Excerpt from: The History of Gardens in PaintingCourt and Domestic Gardens and the Garden of LoveSince antiquity, paintings of gardens employing stylized symbols had served as indications of power and dominion. Among the few surviving examples from the Middle Ages are those executed in the palaces built by the Normans after their conquest of Sicily, occupied by the Arabs until 1061. A first brief description of Palermo’s so-called Palazzo Reale, the newly constructed palace of King Roger, dates from 1154. It includes references to “pictures of every kind” and elaborate wall decorations with “splendid pictures” (plate 7). The ruler’s palace was meant to seem like a Garden of Eden built of stone. This intent is clearly expressed in an Arabic inscription in the Zisa, one of the smaller of Palermo’s Norman palaces. Executed in decorative Naskhi script, it reads: “In this exquisite palace you find the greatest king of the century…here we have glimpses of the earthly paradise.” The widespread Arab notion that a ruler should reside in an earthly paradise was upheld in Byzantium as well. Norman Sicily functioned as a cultural melting pot, a place where ideas from the Roman East and the Arab world were blended before being disseminated through the whole of Europe. The image of the garden became a symbol of peaceful dominion that was readily understood and universally shared.Anyone who pretended to the values of courtly society and wished to demonstrate his exalted social standing had his house decorated with painted gardens. In the patrician palaces of Florence, for example, garden paintings were commissioned as status symbols. Most of these wall decorations have been lost, but fortunately one of the city’s medieval palaces still preserves such paintings from the late fourteenth century. It was originally built for the Davizzi family; then in 1578 it came into the possession of the merchant and scholar Bernardo Davanzati, whose name it bears to this day. In one of the opulent rooms on the third door of the Palazzo Davanzati (plate 8), the lower walls still present illusionistic paintings of tapestries. Above these is a painted arcade, beneath which pairs of courtly lovers are pictured in a garden.In ancient Rome gardens were consecrated to Venus, the goddess of love, and even after the decline of the ancient world the idea persisted that gardens were especially conducive to lovemaking. The idea took on new vigor in the fifteenth century, especially after the rediscovery of Lucretius’s De rerum natura, which begins with a eulogy to the supremacy of Venus (1.6f.). In anticipation of marriage it was not uncommon to have the new couple’s bedchamber decorated with paintings portraying heroic deeds, exemplary virtues, or wedding rituals and aspects of conjugal bliss set in gardens and landscapes.The garden pictures in the Palazzo Davanzati were presumably commissioned for just such an occasion. They were meant to be both decorative and ostentatious, a clear indication of the owner’s prestige. And following the tradition of wall decoration in antiquity, they served to bring the abundant greenery of the garden indoors for year-round enjoyment. As it happens, they also narrate the tragic love story from the Chatelaine de Vergi, a verse epic in which a noble lady employs her dog in the exchange of messages with a knight at the Burgundian court, then along with her lover is driven to suicide by court intrigues. Like the tales from Boccaccio’s Decameron—whose framing action happens to be set in a garden—the Chatelaine de Vergi, written toward the end of the thirteenth century, was among the literary subjects repeatedly illustrated in wall paintings. Such tales were widely disseminated, as familiar to the illiterate as to scholars. One might hear recitations of them, hear them read aloud from manuscripts—many of them richly illustrated—learn of them through pictures of all kinds, hear them retold in sermons, or see them performed in religious or secular plays and pageants. Perhaps the most popular of the era’s courtly verse epics was the Roman de la rose (plate 9), and it is certain that its legions of admirers did not gain their knowledge of it through solitary reading. The poem, whose allegorical figures embody the ideals of courtly love, was begun by Guillaume de Lorris before the middle of the thirteenth century and completed by the cleric Jean de Meung, presumably between 1268 and 1285. It takes the form of an extended dream vision in which the narrator goes in quest of the rose, the symbol of his love. A testimony to the wide dissemination and great popularity of this material is the richly illuminated manuscript produced around 1500 for Engelbrecht II, count of Nassau-Vianden, a knight of the Order of the Golden Fleece and governor of Burgundian holdings in the Netherlands. The text faithfully conforms to a printed edition of the work, and the sumptuous illustrations were executed separately in a Bruges workshop. One of these shows the lovers, dressed in red and blue, arriving the exquisite garden of Deduit, the very embodiment of pleasure. They have been led there with the aid of Oiseuse, the personification of leisure. Nothing that conflicts with the ethic of courtly love is admired into the garden; wickedness, hate, greed, envy, and miserliness are banished from it as surely as are old age and poverty.The garden of love motif is also found on tapestries—the showiest pictorial medium of the time—commissioned by the Burgundian court. There the theme of love could have political overtones as well. Visions of the peaceful reign of Venus suggested the return of a realm of lasting peace like the one prophesied for the progeny of Venus’s son Aeneas after he had fled from Troy. The founding of Rome was given this plausible mythical explanation by Virgil in his Aeneid, which was written to legitimize the rule of Emperor Augustus and would become a core European text for many centuries to come. As the progenitor of the imperium romanum, Aeneas was considered to be the mythical forefather of emperors, kings, and popes, who saw themselves legitimized by the pagan myth and avidly propagated it.Tending to gardens was by now and would long continue to be a favorite activity at European courts. Gardening had been held to be an appropriate form of physical exercise even for members of the upper classes since antiquity. With the rediscovery of much ancient literature, the idea that gardens were the ideal settings for philosophical speculation fused with the monastic tradition of gardening as a form of contemplation to create the new, idealized, secular garden celebrated by the humanists. Petrarch, for example, praises the gardens and surrounding forests of the Vaucluse in his Vita solitaria as ideal spots for self-reflection. On his “rambles through the landscapes of the soul,” Petrarch enjoyed the imaginary companionship of Augustine, Seneca, Cicero, and Quintilian. His descriptions of gardening and country life are studded with literary allusions, and were greatly influenced by the ideals of ancient aristocrats as rejected in the classics. He recommends moderate exertion in the garden or in hunting as an ideal complement to hours of philosophical discourse and solitary study.Other indications of the increasing idealization of country life are the many treatises on gardening from this period, some of them elaborately illustrated. All of them point out the health benefits of such activity in addition to the nourishment it provides. Examples are the Tacuinum sanitatis, translated from the Arabic, and the Ruralia commoda (plate 10) by Piero de’ Crescenzi of Bologna. The latter, an agricultural handbook composed in Latin between 1304 and 1309, was an instant success, and was translated into any number of European languages. The translation commissioned by Charles V of France in 1373 was widely disseminated, both in lavishly illuminated manuscripts commissioned by wealthy patrons, and later in a printed edition from 1486. The arrival of comparatively inexpensive printed books meant that instructional texts like these became available to an increasingly broad public, but they failed to satisfy an aristocratic desire for more luxurious copies as evidence of status and wealth. It would be a mistake to dismiss such a demand for exquisitely illustrated and ornamented books as being reactionary, however, for the illuminations in certain manuscripts are among the most progressive and accomplished examples of pictorial art produced in the late Middle Ages. Along with tapestries and the works of goldsmiths, book illustrations were the most important pictorial medium before the gradual rise to prominence of relatively inexpensive panel painting. And the need to surround oneself with luxury articles of all kinds as part of the aristocratic lifestyle, later handily formulated as noblesse oblige, was unquestionably the most important stimulus to artistic production and aesthetic innovation for centuries.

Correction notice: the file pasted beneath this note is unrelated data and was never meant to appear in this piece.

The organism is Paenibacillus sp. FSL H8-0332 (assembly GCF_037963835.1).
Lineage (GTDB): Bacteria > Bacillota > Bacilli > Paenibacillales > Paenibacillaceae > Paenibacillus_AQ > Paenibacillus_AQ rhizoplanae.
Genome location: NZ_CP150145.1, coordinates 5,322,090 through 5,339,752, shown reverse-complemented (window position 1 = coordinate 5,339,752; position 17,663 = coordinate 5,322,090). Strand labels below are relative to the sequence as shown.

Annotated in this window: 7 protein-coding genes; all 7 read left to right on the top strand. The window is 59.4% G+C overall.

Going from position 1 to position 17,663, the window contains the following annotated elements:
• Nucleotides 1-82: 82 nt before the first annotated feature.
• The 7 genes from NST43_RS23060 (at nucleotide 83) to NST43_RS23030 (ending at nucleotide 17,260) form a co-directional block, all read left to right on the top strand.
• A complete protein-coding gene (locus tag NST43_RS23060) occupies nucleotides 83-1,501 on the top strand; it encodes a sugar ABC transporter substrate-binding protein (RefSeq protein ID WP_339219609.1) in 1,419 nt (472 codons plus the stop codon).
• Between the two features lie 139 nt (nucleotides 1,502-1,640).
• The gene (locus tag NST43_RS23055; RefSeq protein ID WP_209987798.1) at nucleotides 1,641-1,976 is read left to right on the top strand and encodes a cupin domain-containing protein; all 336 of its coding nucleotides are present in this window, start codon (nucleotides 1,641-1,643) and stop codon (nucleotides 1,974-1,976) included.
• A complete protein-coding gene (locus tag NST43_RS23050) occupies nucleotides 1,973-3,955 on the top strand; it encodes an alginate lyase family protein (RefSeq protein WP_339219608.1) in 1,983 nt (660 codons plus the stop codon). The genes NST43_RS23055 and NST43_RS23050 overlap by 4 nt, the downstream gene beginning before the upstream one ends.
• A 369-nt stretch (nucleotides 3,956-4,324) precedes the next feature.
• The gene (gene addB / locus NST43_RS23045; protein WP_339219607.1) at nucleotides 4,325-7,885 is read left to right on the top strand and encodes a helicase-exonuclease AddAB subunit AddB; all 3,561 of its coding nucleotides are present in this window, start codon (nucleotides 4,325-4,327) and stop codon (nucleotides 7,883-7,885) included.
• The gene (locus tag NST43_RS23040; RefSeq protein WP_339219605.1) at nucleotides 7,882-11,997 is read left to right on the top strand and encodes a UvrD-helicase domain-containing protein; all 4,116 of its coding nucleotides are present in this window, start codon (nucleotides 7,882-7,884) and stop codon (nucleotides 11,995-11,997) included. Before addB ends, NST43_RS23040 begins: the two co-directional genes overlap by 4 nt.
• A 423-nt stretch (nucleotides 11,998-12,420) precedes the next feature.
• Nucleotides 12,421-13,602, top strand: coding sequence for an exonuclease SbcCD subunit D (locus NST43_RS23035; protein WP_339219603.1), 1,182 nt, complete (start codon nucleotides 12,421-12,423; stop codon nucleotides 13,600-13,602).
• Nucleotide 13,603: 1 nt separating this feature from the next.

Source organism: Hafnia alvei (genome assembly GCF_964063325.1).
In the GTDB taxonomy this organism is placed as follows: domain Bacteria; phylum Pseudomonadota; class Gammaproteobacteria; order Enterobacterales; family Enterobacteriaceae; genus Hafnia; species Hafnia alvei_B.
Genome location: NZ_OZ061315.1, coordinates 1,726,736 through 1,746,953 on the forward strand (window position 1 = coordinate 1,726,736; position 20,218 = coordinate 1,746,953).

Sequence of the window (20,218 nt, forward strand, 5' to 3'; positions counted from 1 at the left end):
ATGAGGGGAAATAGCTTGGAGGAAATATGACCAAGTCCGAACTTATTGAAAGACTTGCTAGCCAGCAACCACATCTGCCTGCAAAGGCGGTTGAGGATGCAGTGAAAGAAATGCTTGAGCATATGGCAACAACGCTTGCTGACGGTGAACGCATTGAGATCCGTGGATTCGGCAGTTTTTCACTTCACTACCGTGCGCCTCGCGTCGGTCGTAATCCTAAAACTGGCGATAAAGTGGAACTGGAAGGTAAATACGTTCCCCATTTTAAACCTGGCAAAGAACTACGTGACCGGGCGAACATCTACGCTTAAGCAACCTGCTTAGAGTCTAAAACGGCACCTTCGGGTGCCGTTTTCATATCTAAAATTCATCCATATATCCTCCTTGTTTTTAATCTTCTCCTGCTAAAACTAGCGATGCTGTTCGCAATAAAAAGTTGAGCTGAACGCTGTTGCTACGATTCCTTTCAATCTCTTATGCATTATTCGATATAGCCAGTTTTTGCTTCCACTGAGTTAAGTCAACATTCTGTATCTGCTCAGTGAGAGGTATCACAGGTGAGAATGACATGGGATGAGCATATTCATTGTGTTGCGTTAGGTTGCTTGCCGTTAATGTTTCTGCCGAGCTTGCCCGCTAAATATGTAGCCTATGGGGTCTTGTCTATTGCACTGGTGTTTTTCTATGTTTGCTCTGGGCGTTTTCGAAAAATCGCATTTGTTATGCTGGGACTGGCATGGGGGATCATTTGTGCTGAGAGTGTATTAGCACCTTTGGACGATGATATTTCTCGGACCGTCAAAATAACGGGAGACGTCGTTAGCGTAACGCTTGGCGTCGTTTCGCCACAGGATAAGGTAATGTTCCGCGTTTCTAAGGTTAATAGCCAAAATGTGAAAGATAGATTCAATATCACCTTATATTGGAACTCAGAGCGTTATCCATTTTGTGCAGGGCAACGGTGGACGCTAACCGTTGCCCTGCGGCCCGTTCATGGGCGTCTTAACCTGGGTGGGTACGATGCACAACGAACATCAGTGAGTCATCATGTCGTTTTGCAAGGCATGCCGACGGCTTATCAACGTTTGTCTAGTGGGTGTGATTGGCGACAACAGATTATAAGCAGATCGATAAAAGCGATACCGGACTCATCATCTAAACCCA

Table of Contents

Table of Contents from: The History of Gardens in Painting

The Realm of Venus
Medieval Images of the World and of Gardens
Court and Domestic Gardens and the Garden of Love
Visions of Paradise
The Enclosed Garden
Pictorial Rhetoric
Precedents and Symbols
New Views — Ancient Ideals
Old Themes — New Ideals
Between Sense and Sensuality
The Gardens of the Impressionists
Harmony Parallel to Nature
Impression and Expression
Continuation and Forecast
Selected Bibliography

Editorial Reviews

Praise for The History of Gardens in Painting— A Booklist Top 10 Arts Book of 2009"Büttner presents uncommon reproductions and sustains authoritative and engrossing commentary in an exquisite and illuminating book for art and garden lovers." — Booklist, STARRED REVIEW"Büttner’s text strikes at the heart of the human fascination with green oases and how the philosophy underpinning that fascination has changed in tandem with Western civilization’s evolving relationship with the earth&hellip:The History of Gardens in Painting remains a valuable compendium of how artists have lost themselves in gardens over time in the never-ending pursuit of paradise. — Art Blog by Bob"Nils Büttner has produced a masterful survey of the depiction of sculptured landscapes in Western painting. One especially noteworthy feature of this wonderfully illustrated book is that the author brings this history up to the present. Yes, there is life after Impressionism."—"…Büttner (art history, Dortmund Univ., Germany) brings to this analysis the same skills apparent in his earlier works (e.g., Landscape Painting: A History)… The 180 color illustrations and comments upon them add an extra dimension to this tour through two millennia of gardens in art. A fine addition to art libraries and large academic and public collections. — Paula Frosch, Library Journal